Does Child Support Only Apply to Children? Retroactive Child Support in Ontario
Most of us can agree that child support can provide an irreplaceable source of income to help financially support a child as he or she grows up and it is typically not a surprise when a court requires the noncustodial parent of an underage child to pay. However, the question of whether child support is an option becomes a much more unanticipated one when the children are no longer children, and/or when one parent chooses to retroactively ask for child support payments because the child’s other parent did not pay enough.
So what happens when one parent seeks to obtain retroactive child support from the other?
How Have Ontario Courts Handled Retroactive Child Support?
As an initial matter, it is important to understand that Canadian family law, section 15.1 of the federal Divorce Act generally allows a court to make an order requiring a parent to pay child support for any “children of the marriage”. This means that, unfortunately, the support-recipient parent is unable to obtain child support benefits if he or she waits until the children are over the age of majority or no longer dependent to pursue them. However, a 2017 Ontario Court of Appeal decision called Colucci v. Colucci shook things up when the court considered the related question of whether a parent can apply to the court to vary a child support order, even after the children stop being “children of the marriage”.
In Colucci v. Colucci, the Ontario Court of Appeal considered the court’s authority to make or change child support orders even after children are too old or too independent. In that case, the father of two children who had been ordered to pay child support eventually fell into arrears of more than $175,000, during which time the former married couple’s two children reached the age of majority. The father brought a motion to change the child support order retroactively, and have his arrears rescinded on the ground that there had been a change in circumstances based on the prospect of a significant decline in his income as an unskilled labourer. Ultimately, the Court found that it did indeed have jurisdiction to vary an existing order even after the children were no longer dependents, and he was granted a retroactive reduction in his child support obligations.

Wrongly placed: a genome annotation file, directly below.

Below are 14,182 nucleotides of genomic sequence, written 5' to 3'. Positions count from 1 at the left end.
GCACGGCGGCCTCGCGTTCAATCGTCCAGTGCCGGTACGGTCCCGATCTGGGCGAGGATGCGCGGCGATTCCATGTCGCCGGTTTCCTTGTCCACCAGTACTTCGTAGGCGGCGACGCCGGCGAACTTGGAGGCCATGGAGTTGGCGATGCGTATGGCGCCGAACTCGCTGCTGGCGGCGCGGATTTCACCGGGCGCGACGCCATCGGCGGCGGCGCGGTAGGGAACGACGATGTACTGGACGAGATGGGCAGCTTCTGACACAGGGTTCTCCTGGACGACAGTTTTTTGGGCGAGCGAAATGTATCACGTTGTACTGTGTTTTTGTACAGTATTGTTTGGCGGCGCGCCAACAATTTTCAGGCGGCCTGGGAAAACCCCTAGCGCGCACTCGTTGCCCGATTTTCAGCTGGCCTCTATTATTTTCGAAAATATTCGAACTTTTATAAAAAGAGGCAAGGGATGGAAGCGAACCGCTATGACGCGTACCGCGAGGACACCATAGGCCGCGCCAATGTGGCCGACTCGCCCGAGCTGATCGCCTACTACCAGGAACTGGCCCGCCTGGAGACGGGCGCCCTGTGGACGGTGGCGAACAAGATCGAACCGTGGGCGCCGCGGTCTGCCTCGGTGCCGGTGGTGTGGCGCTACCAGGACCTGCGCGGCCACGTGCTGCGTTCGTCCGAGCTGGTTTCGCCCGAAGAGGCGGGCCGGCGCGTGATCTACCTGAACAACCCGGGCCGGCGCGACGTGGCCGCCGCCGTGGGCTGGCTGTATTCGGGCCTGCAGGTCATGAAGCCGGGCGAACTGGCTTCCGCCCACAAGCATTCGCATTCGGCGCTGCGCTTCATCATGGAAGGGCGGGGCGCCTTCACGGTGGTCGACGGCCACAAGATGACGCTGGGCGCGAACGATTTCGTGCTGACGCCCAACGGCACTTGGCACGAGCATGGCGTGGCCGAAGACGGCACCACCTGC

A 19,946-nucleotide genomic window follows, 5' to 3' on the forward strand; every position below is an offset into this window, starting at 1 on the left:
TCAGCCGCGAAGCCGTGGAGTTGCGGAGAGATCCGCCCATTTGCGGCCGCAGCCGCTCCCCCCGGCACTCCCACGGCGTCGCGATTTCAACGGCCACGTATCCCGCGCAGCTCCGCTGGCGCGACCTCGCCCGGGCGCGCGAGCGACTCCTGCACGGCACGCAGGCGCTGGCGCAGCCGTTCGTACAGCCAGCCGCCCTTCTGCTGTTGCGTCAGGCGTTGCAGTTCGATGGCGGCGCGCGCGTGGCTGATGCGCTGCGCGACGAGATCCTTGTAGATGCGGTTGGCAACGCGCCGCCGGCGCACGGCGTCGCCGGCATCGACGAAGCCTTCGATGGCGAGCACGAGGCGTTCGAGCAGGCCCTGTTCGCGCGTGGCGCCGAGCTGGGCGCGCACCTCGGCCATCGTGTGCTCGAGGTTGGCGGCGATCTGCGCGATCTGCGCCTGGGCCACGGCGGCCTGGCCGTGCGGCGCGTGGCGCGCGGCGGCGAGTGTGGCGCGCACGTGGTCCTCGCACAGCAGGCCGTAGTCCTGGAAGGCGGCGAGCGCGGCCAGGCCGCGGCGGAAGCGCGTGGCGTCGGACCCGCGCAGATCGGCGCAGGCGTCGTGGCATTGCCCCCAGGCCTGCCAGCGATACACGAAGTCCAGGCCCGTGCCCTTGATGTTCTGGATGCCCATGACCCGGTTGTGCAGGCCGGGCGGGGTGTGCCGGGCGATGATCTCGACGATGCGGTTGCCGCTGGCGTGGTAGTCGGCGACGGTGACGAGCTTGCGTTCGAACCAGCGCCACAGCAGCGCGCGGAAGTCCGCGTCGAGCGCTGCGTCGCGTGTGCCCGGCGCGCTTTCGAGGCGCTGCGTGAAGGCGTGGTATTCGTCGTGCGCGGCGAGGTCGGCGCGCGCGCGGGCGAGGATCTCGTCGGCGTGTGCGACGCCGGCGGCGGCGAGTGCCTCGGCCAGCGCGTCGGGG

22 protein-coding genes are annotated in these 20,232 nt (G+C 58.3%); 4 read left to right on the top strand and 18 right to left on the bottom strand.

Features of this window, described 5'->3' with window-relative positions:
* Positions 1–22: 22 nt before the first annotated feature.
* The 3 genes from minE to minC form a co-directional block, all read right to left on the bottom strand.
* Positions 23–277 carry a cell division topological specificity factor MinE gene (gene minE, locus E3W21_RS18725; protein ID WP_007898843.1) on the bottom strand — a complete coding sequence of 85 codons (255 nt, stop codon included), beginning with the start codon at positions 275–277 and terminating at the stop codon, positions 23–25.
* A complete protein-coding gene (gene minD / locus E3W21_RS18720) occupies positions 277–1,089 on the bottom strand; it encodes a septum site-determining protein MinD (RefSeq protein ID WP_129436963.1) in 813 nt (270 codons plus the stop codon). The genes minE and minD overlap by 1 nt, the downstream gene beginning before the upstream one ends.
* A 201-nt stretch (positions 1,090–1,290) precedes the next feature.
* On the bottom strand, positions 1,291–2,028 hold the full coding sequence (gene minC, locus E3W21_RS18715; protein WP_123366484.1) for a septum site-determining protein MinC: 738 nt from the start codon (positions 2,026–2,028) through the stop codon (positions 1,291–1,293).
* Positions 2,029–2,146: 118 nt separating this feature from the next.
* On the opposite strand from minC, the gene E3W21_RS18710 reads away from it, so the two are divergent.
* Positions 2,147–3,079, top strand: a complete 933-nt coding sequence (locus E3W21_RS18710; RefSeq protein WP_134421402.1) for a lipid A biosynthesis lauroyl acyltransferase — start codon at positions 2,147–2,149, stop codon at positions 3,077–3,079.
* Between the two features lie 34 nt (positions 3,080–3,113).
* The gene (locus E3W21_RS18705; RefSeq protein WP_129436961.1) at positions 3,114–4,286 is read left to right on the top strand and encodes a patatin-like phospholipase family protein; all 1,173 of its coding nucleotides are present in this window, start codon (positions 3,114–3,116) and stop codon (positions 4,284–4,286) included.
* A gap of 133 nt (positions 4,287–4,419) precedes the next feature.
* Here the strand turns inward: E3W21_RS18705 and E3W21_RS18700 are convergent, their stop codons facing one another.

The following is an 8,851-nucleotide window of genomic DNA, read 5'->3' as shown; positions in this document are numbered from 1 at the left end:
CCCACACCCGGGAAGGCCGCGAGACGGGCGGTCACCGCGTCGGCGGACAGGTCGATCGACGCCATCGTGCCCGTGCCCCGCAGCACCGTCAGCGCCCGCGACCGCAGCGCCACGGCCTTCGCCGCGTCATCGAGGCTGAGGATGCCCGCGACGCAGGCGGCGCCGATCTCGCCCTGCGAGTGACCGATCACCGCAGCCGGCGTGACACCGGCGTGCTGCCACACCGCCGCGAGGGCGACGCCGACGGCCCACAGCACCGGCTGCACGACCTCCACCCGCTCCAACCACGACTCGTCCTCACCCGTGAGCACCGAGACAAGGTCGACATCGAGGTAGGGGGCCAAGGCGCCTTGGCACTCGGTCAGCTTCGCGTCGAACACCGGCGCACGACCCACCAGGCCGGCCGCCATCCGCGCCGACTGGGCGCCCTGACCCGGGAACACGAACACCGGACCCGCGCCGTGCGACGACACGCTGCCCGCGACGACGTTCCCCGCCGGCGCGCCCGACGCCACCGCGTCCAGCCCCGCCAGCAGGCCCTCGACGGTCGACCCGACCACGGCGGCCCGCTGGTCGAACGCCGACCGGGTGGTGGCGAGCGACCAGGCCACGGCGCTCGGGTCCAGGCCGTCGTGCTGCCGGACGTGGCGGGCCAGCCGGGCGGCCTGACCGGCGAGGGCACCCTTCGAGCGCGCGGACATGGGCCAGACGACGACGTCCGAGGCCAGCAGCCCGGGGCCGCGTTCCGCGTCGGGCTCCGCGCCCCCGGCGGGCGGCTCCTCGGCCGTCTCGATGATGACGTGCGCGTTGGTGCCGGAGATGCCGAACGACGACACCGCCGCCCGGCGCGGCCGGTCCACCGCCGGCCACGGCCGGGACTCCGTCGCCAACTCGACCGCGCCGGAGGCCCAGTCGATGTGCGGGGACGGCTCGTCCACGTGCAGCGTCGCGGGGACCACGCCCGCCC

Interestingly, the Colucci former couple recently resurfaced in the Court of Appeal in 2019. Most recently, the father in that case was seeking leave to cross-appeal from the costs order awarded to his appellant ex-wife. However, the court in that case was much less sympathetic to his plight and did not ultimately side with him.
Do You Think You’re Entitled to Retroactive Child Support?
Whether you believe that the other parent of your children didn’t pay enough in child support, or simply didn’t pay at all, the good news is that it may not be too late to pursue a change in your child support benefits. Regardless of the circumstances, you need to speak to an experienced lawyer as soon as possible if you believe that you are entitled to child support that you have not received. The Mississauga child support lawyers at Zagazeta Garcia LLP offer the legal help that you need to ensure that you obtain the benefits you deserve for your children. Contact us today for a free, confidential consultation to begin making the best legal decisions for you and your children.